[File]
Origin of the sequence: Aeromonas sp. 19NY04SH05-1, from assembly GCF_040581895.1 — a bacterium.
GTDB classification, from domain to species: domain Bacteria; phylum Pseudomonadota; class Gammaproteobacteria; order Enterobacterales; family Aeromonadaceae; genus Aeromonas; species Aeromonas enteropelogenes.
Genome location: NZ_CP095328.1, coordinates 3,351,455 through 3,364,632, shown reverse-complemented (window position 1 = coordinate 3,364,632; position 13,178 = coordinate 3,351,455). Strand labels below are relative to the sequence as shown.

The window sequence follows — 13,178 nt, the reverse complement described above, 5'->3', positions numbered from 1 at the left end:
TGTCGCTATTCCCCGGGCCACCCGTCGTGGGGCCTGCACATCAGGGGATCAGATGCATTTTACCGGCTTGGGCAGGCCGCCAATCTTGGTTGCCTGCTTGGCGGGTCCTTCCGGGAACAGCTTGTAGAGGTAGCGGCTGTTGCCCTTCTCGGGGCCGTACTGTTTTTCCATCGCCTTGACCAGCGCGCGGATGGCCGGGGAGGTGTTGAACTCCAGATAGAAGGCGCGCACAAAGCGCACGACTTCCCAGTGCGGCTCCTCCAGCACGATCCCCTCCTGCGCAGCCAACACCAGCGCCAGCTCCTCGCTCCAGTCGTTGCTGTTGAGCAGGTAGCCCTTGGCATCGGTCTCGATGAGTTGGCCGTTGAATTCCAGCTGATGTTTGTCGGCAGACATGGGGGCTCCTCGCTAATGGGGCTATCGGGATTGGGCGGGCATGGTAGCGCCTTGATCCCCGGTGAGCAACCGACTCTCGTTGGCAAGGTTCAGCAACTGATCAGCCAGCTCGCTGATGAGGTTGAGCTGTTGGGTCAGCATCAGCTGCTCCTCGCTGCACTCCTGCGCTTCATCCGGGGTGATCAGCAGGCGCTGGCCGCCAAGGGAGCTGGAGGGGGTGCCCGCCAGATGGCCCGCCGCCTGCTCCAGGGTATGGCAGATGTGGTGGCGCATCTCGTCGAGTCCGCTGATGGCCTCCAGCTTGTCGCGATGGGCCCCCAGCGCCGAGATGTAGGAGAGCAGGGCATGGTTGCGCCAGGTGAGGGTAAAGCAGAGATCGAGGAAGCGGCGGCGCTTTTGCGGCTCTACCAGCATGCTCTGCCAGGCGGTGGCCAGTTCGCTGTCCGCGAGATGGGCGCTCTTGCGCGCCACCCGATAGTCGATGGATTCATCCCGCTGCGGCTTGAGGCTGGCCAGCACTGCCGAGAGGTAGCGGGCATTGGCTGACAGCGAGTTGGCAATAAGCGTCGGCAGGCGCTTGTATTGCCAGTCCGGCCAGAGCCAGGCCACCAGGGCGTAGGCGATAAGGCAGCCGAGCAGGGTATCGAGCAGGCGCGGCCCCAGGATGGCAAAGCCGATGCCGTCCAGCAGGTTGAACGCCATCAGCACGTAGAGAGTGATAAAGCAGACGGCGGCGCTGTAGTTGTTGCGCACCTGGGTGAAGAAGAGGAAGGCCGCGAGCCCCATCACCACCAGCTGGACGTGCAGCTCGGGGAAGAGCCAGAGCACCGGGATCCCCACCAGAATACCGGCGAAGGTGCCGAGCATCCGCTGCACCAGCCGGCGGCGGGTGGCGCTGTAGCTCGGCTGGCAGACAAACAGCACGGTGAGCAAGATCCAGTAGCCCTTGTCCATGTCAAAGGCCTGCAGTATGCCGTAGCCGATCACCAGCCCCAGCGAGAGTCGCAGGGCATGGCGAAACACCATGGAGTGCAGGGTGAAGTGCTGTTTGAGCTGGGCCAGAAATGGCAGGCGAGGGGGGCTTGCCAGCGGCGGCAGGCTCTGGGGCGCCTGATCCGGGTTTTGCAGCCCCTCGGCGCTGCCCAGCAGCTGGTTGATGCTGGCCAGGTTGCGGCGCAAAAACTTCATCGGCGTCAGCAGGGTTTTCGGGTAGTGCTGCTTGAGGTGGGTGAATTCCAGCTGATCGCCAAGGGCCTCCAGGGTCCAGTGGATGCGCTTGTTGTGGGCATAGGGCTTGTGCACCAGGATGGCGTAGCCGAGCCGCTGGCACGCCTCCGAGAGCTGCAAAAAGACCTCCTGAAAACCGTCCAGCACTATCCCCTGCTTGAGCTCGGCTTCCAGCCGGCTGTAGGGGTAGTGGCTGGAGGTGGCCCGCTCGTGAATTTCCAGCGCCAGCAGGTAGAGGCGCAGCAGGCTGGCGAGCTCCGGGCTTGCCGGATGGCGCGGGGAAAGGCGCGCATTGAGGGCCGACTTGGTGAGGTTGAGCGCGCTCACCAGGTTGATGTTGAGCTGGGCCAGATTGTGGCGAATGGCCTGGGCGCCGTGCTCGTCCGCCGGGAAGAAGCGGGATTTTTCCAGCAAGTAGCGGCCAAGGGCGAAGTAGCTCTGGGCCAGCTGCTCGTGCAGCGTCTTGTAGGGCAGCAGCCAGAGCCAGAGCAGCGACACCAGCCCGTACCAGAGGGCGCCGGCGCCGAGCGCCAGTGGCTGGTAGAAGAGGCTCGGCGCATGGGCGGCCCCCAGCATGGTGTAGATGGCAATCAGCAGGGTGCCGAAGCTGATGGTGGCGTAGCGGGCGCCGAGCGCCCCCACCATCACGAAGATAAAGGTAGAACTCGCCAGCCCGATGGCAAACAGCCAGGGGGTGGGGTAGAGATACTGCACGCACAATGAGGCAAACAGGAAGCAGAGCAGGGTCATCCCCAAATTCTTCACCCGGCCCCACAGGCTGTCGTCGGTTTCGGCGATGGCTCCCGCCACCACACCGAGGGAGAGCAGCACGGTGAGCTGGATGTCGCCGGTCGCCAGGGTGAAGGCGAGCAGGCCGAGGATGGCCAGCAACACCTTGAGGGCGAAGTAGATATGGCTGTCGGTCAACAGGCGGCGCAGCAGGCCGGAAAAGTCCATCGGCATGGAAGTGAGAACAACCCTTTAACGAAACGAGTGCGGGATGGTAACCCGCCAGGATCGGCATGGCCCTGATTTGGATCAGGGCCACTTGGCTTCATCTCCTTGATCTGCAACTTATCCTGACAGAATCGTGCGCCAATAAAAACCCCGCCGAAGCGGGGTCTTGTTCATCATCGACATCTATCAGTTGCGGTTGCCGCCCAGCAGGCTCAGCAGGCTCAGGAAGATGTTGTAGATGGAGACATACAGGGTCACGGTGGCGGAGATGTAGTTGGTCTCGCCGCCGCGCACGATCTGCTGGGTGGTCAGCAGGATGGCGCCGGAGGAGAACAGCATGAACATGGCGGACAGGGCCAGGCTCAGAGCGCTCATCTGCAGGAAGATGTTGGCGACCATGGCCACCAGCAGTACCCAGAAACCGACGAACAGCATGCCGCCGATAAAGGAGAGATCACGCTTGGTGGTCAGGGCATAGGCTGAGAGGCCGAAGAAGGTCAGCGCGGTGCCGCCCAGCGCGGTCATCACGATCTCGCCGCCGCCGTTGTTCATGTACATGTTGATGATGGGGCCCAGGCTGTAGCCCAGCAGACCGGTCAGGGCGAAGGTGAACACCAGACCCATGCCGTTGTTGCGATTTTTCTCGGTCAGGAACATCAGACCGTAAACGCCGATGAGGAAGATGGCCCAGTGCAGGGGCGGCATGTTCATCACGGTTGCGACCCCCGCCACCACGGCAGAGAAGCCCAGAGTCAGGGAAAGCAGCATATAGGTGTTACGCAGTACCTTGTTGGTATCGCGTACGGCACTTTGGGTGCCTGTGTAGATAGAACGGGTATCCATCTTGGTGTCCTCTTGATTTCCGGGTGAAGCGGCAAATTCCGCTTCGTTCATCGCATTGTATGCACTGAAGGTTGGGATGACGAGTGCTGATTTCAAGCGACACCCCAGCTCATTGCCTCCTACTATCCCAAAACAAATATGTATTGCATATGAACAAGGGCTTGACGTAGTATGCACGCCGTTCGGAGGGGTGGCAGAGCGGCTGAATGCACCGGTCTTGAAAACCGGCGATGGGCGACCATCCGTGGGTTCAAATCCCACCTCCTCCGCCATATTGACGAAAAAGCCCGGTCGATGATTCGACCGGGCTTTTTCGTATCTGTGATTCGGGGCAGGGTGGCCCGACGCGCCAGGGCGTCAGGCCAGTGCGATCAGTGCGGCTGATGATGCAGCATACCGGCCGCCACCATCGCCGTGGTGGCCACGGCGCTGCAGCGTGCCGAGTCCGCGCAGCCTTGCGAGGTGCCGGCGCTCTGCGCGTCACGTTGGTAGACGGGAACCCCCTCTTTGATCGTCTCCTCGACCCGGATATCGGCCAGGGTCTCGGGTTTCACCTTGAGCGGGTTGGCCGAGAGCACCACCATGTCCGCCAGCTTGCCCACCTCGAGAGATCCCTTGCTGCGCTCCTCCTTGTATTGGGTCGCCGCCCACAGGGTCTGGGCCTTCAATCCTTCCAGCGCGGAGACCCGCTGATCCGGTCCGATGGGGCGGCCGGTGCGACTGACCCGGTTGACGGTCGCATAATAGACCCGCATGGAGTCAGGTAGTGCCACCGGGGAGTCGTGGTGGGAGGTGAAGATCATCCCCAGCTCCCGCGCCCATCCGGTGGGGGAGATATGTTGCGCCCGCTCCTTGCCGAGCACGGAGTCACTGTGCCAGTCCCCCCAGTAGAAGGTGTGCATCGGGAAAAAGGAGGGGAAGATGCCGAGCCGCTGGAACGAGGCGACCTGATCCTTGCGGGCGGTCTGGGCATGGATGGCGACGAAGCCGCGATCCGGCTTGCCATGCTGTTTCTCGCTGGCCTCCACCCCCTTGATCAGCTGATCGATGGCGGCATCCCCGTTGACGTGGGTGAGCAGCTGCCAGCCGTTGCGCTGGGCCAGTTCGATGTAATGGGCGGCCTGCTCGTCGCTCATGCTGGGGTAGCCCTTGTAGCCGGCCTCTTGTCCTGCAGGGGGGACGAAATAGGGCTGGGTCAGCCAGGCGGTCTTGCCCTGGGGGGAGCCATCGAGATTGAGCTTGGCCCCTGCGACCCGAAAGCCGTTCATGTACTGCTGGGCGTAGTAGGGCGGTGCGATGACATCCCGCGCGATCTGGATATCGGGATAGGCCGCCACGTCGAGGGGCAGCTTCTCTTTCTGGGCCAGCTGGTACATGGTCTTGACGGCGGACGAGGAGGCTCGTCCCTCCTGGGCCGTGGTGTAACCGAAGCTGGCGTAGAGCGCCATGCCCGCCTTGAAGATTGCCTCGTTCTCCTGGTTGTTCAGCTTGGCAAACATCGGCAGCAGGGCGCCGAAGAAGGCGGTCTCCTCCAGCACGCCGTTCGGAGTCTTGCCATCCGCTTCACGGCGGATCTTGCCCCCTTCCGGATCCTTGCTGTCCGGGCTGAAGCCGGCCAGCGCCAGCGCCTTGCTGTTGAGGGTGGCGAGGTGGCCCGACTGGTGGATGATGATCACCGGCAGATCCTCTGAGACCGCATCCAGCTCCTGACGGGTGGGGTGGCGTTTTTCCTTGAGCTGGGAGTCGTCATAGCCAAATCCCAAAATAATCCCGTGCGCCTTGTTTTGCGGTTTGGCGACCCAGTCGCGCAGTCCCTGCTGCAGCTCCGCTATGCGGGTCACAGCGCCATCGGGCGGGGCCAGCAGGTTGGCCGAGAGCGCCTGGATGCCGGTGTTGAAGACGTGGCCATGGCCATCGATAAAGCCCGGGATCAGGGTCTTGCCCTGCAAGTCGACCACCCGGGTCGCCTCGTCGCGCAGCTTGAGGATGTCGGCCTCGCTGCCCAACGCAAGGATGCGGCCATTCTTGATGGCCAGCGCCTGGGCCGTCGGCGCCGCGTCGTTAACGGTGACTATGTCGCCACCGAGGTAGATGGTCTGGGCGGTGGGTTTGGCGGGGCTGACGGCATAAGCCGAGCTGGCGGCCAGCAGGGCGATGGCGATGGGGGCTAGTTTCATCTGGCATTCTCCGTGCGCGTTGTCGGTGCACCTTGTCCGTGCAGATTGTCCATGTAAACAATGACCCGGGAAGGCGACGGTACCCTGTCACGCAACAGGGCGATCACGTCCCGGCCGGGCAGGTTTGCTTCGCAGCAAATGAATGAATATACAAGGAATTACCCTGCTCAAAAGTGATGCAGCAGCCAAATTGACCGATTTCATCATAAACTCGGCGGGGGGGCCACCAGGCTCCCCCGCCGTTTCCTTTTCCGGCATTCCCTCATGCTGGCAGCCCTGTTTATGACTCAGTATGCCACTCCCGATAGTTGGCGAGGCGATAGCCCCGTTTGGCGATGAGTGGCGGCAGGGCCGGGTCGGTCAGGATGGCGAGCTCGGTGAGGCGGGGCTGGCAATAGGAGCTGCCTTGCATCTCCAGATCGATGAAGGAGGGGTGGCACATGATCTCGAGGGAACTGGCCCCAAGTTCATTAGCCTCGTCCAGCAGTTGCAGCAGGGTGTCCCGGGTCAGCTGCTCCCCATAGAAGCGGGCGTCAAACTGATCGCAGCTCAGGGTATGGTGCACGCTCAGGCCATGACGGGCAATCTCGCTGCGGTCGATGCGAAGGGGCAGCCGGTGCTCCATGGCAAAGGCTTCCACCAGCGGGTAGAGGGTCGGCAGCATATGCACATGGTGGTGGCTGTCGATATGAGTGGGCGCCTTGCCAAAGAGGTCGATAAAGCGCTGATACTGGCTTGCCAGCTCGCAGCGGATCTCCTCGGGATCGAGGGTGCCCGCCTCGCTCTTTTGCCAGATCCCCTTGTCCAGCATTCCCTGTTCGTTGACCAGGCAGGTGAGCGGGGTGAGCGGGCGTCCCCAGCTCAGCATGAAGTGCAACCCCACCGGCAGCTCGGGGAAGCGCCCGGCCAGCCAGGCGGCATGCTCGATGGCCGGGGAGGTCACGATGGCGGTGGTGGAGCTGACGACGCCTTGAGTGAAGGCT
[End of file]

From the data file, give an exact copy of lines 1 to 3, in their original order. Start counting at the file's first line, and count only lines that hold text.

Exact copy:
Origin of the sequence: Aeromonas sp. 19NY04SH05-1, from assembly GCF_040581895.1 — a bacterium.
GTDB classification, from domain to species: domain Bacteria; phylum Pseudomonadota; class Gammaproteobacteria; order Enterobacterales; family Aeromonadaceae; genus Aeromonas; species Aeromonas enteropelogenes.
Genome location: NZ_CP095328.1, coordinates 3,351,455 through 3,364,632, shown reverse-complemented (window position 1 = coordinate 3,364,632; position 13,178 = coordinate 3,351,455). Strand labels below are relative to the sequence as shown.